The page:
Separazione

How debts are divided during separation and divorce

During marriage, spouses usually consider everything in common, dividing earnings and income, sharing debts.
This is regardless of the actual property regime and tax issues, but for the simple sharing of married life.
With separation and divorce everything inevitably changes.
A very particular moment is that of the division of assets, which creates quite a few disagreements.
Usually we are more careful in this phase, perhaps because there are objects with particular value – monetary or emotional – or complex divisions with properties and land.
Instead, we tend to underestimate everything that concerns the debts contracted by the spouses, separately or jointly, and which however still have to be paid.
To know how debts are divided during separation and divorce, you need to have three pieces of information: the marital property regime, who signed the contract and why.
How debts are divided during separation and divorce During marriage, the debts contracted by the spouses affect both of them, regardless of who contracted them and for what purpose.
This is because husband and wife contribute to family needs and if one of them has more expenses to pay there is a decrease in family income, even when the debt is entirely personal.
This is a simple practical consequence, but this does not mean that the debts fall on both spouses.
The law provides that the person who contracted it is responsible for an obligation, with his or her present and future assets.
After divorce or even simply separation, this rule clearly applies.
Each will have to pay for their own debts, without any obligation regarding those of the ex-spouse.
The only possible financial obligation after separation is the maintenance allowance, which in no way concerns debts.
At the same time, however, it can easily happen during a marriage that debts are assumed jointly by husband and wife.
And it is in these hypotheses that both must answer, even after separation and divorce.
We therefore need to understand when this happens.
Separation of assets, who owns the debts When the spouses have opted for the separation of assets regime, the division after separation is extremely simple, even with regard to debts.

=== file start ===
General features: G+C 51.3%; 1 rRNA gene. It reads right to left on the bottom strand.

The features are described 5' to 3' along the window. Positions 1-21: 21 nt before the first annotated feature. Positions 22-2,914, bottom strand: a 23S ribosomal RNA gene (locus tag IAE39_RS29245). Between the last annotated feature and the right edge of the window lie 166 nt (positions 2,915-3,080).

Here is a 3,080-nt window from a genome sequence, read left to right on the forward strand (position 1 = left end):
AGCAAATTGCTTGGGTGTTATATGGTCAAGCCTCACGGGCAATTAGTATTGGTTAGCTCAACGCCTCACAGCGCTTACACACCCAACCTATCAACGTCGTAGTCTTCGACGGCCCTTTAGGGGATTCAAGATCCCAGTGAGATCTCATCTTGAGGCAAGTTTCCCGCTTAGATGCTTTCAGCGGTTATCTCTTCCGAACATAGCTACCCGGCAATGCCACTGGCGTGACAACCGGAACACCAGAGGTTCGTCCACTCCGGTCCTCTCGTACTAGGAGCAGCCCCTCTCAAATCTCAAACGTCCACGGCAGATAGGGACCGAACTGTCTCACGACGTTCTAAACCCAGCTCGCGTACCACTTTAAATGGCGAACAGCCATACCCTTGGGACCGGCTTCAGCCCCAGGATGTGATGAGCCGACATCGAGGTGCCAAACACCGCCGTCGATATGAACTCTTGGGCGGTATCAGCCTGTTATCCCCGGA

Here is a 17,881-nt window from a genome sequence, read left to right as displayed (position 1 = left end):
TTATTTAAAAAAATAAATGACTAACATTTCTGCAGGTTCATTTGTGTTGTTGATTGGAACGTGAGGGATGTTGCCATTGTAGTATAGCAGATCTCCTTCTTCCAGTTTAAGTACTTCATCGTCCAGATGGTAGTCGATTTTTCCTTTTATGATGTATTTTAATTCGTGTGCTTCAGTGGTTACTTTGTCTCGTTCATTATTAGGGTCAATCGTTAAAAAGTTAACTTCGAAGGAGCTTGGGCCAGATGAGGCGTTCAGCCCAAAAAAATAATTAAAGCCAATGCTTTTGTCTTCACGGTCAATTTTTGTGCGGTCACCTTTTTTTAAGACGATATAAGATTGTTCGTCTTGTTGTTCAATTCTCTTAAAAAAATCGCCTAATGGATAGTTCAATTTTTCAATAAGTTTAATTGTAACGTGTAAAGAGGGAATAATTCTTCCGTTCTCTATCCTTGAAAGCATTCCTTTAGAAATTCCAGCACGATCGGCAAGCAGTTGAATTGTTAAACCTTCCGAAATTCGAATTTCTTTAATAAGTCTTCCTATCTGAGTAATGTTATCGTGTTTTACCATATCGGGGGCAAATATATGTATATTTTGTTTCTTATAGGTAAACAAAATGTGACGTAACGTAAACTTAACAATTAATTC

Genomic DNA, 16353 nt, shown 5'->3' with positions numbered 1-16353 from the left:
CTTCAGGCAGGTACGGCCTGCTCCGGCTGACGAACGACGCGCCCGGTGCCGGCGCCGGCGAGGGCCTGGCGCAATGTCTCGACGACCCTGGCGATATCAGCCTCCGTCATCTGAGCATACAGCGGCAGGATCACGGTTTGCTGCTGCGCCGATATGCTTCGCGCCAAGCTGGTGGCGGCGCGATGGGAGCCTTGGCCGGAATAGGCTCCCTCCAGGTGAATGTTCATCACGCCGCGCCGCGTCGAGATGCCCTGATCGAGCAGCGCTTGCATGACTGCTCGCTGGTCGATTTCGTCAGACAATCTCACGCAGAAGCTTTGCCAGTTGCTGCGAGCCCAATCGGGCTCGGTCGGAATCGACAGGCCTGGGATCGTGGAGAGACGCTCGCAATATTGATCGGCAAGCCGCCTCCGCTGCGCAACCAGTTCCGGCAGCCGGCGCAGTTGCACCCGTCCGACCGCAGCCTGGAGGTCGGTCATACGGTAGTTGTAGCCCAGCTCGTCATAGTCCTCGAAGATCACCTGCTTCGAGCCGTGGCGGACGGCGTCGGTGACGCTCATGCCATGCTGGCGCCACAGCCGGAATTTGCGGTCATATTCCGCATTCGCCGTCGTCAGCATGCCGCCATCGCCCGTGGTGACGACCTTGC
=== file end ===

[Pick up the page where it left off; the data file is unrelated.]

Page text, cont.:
Everyone is responsible for debts incurred personally, regardless of the purpose.
Both debts for personal needs and those aimed at satisfying family needs fall on the spouse who signed the contract, without the creditors being able to make claims on the other or on his assets.
With this property regime, debts are shared only when husband and wife have taken on the obligation together, for example by signing for the bank loan and bringing both their assets as collateral.
read also Spouse's debts, how to defend yourself and what are the differences between community property and separation of property What changes with community property What has been said about debts contracted during marriage also applies when there was community property between the spouses, with some exceptions arising from the property regime.
Meanwhile, since there is community of property, both spouses are liable for debts even when the obligation was contracted by only one.
This is because the assets that can be attacked are in community, therefore attackable by the spouse's creditor up to a maximum of 50%.
Furthermore, if the debt was incurred for family needs, the other spouse's responsibility may be greater.
Jurisprudence has considered joint liability between spouses (despite the debt having been contracted only by the wife or only by the husband) in these cases: The debt was contracted for essential interests of the family (such as healthcare benefits for children); it can be assumed that the spouses wanted to share the debt, that one contracted it for the other or made the creditor believe it.
In these cases the debt "shared" during the marriage remains so even afterwards, therefore both spouses are obliged to pay it in full, without prejudice to the possibility of demanding a 50% refund from the other.
It is therefore very important that responsibilities are analyzed during the separation case, to outline the debt positions.
read also Communion of goods: how it works and effects on debts and current accounts

Author: A.W.M.

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